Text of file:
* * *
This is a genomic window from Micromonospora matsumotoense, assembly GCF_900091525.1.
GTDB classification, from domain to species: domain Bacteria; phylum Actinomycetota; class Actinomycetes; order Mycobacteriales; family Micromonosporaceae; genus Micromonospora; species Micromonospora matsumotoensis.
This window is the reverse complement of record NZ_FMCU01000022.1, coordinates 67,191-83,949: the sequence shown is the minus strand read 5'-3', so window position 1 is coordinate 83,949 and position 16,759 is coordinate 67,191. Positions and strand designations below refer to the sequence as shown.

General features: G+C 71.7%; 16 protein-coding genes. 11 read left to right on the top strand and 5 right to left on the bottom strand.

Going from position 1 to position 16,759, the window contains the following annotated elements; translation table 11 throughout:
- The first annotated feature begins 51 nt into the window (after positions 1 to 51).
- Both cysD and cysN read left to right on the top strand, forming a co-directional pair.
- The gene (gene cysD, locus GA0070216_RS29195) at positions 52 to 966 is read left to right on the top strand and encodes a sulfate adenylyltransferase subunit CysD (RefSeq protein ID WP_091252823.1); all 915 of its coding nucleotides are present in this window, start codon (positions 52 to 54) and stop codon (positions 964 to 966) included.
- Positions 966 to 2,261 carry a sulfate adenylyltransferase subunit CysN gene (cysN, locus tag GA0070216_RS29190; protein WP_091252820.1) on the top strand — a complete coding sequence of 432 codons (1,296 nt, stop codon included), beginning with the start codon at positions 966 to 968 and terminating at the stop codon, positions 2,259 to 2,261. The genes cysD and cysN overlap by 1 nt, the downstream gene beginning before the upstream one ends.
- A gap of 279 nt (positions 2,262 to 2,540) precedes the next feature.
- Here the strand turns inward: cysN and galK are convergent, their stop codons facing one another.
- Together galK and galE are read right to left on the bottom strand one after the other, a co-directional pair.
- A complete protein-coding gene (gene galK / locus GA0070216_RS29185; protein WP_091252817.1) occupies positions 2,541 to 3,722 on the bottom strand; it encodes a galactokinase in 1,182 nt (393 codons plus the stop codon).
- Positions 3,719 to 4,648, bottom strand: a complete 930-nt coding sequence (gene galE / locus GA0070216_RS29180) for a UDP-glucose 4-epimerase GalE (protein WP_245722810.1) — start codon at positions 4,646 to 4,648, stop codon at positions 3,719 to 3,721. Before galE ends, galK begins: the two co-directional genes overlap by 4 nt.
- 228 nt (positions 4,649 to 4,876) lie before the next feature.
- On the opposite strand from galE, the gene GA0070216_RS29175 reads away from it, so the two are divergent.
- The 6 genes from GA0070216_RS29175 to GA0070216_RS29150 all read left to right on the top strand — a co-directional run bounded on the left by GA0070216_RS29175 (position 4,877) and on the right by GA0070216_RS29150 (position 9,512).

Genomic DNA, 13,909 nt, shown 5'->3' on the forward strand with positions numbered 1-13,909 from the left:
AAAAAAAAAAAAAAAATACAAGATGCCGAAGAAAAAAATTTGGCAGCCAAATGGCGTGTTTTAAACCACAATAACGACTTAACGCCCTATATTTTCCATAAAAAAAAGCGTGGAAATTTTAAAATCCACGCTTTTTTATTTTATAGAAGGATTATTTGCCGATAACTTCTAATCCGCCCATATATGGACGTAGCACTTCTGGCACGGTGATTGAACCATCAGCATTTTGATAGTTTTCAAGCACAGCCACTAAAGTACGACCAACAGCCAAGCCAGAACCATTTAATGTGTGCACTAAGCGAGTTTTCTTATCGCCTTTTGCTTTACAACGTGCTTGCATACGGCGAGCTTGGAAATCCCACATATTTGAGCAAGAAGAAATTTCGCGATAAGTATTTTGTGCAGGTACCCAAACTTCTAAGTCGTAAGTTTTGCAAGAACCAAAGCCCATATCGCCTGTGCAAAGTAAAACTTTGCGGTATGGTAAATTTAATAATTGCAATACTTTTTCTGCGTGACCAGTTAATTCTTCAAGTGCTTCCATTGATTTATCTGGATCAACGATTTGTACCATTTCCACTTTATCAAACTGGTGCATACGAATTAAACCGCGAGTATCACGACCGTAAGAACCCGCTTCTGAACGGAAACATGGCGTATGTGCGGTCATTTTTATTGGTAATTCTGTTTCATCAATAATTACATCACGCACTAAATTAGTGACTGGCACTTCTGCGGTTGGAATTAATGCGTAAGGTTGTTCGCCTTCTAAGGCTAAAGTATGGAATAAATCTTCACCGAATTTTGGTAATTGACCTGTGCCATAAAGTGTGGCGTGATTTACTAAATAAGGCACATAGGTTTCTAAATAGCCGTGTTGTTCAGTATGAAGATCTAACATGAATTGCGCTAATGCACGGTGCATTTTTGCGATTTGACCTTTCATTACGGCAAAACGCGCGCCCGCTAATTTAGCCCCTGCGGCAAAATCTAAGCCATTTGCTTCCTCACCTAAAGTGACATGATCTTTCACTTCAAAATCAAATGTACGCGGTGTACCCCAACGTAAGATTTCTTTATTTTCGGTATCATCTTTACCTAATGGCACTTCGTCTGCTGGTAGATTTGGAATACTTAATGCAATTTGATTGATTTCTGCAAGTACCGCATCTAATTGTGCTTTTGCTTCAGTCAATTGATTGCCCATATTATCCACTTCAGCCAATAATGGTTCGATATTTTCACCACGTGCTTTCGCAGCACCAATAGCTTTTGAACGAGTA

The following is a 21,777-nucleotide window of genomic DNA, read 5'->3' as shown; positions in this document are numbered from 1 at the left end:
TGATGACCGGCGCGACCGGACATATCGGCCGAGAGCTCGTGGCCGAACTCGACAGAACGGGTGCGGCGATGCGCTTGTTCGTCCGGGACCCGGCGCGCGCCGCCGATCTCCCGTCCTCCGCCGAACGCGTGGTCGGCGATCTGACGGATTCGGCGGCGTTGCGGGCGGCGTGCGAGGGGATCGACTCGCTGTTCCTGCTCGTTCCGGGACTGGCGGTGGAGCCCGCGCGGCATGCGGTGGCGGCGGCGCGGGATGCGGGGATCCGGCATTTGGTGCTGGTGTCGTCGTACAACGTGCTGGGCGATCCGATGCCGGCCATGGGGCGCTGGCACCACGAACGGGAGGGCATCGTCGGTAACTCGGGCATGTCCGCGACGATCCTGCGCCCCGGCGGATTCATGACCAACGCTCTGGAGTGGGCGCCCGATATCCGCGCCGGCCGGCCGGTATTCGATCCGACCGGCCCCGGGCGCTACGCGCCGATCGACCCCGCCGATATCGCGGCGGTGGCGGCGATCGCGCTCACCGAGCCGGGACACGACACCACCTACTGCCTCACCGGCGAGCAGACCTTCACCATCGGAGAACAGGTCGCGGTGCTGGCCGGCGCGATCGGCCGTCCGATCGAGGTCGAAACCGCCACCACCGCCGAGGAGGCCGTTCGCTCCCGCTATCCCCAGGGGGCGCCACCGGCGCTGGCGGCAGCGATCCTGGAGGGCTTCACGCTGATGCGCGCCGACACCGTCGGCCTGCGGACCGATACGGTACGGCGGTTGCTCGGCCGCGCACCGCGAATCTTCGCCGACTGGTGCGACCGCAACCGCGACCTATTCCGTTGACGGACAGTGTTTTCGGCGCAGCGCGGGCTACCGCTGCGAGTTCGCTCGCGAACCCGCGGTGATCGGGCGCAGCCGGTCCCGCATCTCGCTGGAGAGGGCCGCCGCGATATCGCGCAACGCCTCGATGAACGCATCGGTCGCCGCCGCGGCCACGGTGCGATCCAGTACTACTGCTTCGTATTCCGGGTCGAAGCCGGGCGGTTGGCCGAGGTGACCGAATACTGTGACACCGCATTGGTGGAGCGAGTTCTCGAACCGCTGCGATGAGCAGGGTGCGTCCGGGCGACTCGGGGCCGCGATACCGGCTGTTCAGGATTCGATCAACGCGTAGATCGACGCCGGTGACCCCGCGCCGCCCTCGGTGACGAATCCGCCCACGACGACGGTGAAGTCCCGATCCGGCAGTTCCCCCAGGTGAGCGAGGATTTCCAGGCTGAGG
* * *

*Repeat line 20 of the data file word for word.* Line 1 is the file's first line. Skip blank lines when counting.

The following is a 21,777-nucleotide window of genomic DNA, read 5'->3' as shown; positions in this document are numbered from 1 at the left end: